As lawmakers in Washington battle over what to do about the thousands of unaccompanied minors streaming across the United States border with Mexico, another group of immigrants is using the so-called “third border” to come into the country.
U.S. Coast Guard and Customs and Border Protection (CBP) officials are reporting significant jumps in the number of Haitian immigrants traversing from Hispaniola – the island containing Haiti and the Dominican Republic – to the U.S. territory of Puerto Rico. The number has soared from just a dozen migrants in 2011 to nearly 2,000 last year, CBS News reported.
"As soon as you're in Puerto Rico, it's like you're in the United States," said Lolo Sterne, coordinator for Haiti's Office of Migration.
There are no official statistics on how many Haitians have successfully made their way illegally to Puerto Rico, or how many have traveled on to the mainland. But the trend worries officials in the U.S. and the Dominican Republic, with both countries reporting a jump in arrests of Puerto Rico-bound Haitians.
Migrants reportedly are paying smugglers $1,000 to $1,500 for a trip to Puerto Rico, located less than 100 miles east of Hispaniola.
Dominican officials have detained more than 400 Haitians bound for Puerto Rico in the past four months, compared with just a handful annually in previous years, said Victor Pilier, the D.R.'s director of naval intelligence.
"It's an excessive amount," said Pilier, who oversaw the capture of 78 Haitians headed to Puerto Rico in late April before sending them back home. "It's unusual."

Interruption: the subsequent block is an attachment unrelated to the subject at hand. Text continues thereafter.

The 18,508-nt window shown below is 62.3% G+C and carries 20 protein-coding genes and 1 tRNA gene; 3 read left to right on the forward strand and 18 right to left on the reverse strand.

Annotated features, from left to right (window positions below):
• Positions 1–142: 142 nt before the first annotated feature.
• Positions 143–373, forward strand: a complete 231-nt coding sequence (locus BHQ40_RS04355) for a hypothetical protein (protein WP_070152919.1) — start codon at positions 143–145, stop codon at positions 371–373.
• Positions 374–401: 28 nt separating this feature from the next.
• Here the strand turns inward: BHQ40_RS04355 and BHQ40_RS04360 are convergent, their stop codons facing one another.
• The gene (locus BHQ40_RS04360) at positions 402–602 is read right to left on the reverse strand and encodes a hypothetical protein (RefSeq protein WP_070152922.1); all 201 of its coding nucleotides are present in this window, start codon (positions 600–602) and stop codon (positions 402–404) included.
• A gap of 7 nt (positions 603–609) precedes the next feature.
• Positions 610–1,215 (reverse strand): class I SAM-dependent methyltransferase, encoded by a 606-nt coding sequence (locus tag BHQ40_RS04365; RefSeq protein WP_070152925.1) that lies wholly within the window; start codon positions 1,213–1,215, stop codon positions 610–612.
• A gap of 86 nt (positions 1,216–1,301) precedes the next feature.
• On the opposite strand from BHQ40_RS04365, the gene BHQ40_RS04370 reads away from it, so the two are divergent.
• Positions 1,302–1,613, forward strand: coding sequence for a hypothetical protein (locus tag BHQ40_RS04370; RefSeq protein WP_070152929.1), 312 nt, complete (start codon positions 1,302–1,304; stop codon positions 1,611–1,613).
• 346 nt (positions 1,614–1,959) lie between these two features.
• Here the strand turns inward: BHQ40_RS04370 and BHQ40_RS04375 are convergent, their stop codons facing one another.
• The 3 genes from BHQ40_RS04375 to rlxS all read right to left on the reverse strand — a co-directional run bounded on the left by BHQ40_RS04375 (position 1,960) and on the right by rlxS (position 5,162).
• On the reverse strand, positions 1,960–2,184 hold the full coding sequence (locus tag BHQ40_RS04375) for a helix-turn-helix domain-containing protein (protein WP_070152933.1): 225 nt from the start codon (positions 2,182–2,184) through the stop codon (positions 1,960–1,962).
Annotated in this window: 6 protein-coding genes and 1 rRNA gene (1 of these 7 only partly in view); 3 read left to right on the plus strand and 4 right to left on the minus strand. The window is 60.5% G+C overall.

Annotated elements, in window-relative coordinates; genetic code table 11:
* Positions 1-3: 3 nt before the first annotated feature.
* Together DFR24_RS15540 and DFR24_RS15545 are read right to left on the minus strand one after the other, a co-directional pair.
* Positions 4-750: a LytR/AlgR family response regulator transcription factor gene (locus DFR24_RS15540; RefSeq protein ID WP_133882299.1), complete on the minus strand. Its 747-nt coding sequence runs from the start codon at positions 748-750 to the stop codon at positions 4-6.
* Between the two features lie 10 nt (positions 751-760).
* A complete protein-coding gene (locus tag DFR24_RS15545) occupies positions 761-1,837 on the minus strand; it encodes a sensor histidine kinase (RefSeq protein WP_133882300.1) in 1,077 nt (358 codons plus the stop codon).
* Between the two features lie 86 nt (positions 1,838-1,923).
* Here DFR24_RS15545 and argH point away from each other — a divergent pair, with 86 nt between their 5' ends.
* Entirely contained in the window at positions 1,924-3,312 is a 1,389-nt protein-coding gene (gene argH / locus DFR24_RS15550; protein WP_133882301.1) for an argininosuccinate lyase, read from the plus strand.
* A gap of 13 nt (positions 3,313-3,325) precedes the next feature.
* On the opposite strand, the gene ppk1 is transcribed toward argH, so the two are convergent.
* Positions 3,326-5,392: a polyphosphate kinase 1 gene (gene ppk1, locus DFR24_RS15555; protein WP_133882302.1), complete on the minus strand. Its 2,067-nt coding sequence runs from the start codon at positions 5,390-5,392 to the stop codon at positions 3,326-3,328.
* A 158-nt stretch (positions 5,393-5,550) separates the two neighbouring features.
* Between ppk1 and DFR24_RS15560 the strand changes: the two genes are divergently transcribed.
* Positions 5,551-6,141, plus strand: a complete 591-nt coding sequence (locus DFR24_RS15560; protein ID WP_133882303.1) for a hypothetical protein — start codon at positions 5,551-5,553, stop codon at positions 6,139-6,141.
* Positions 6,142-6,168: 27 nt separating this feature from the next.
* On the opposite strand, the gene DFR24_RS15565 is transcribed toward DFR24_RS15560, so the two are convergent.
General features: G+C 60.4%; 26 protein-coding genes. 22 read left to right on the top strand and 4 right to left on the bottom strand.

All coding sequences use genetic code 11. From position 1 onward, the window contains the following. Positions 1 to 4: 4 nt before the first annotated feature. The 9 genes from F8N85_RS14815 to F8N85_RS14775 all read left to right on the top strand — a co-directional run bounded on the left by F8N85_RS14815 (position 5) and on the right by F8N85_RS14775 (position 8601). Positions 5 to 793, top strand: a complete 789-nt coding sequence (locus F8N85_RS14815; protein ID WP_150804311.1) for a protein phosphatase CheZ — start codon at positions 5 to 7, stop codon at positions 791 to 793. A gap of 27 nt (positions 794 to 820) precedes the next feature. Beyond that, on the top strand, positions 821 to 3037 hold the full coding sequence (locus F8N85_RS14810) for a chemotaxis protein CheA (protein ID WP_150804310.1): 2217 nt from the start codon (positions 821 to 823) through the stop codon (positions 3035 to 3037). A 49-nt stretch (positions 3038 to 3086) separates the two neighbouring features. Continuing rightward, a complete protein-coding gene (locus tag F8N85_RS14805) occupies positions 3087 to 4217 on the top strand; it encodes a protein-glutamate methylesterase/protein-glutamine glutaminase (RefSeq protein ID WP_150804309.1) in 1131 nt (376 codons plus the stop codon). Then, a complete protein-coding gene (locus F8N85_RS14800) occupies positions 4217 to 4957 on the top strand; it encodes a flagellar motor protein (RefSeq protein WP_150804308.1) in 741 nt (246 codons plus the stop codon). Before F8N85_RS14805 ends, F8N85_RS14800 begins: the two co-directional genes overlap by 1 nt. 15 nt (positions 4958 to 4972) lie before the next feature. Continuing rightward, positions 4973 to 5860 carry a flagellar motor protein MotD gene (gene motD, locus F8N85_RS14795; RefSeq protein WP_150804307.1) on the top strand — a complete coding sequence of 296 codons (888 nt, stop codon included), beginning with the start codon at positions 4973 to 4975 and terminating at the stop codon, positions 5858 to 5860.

U.S. officials in the past six months captured 352 Haitian migrants bound for Puerto Rico or who were found on or near the island. Coast Guard statistics show that between October 2010 and September 2011, only 13 such migrants were found. In the two years before that, at most five Puerto Rico-bound Haitians were arrested.
"We're seeing another route they're trying to exploit," said Coast Guard Capt. Drew Pearson, who is based in Puerto Rico. "We hadn't seen these numbers of Haitians in my tenure here."
The odds of reaching the U.S. mainland directly from Haiti have dropped as the U.S. Coast Guard beefs up patrols. Along with trying to sail directly to the mainland, Haitians in the past attempted to get to the U.S. via long-established smuggling networks on islands in the Bahamas and Turks and Caicos.
"Miami is no longer easy to reach, and that's why Haitians are looking for other places," said Walky Severian, a boat builder in western Haiti who himself has taken three voyages, including one in 2008 that ended up in Cuba because of stormy weather. He was deported.
The most common drop-off point is on Mona Island, an uninhabited 22-square-mile piece of land that sits just 40 miles off the Dominican coast. Smugglers can make the trip in about two hours and sometimes will even force the Haitian migrants to swim to this thin strip of land.
Haitians who make it to Mona Island hope to get picked up by the Coast Guard. Afterward they are processed by the Border Patrol and, in many cases, released in Puerto Rico.
For Haitians hoping to get to the U.S. mainland, Puerto Rico has a black market that can provide fake passports, driver's licenses and stolen Social Security numbers. In addition, the island's governor in early March endorsed a proposal allowing immigrants living illegally in the U.S. territory to apply for a provisional driver's license. Pilier said the proposal has in fact drawn many migrants to Puerto Rico.
In March, U.S. federal officials rescued 71 Haitian migrants stranded on a cluster of islands just west of Puerto Rico, dehydrated and injured with bruises and scratches. The rescue came a week after 67 migrants from Cuba, Haiti and the Dominican Republic were found in the same cluster of islands, including a Haitian woman who died.
The Associated Press contributed to this report.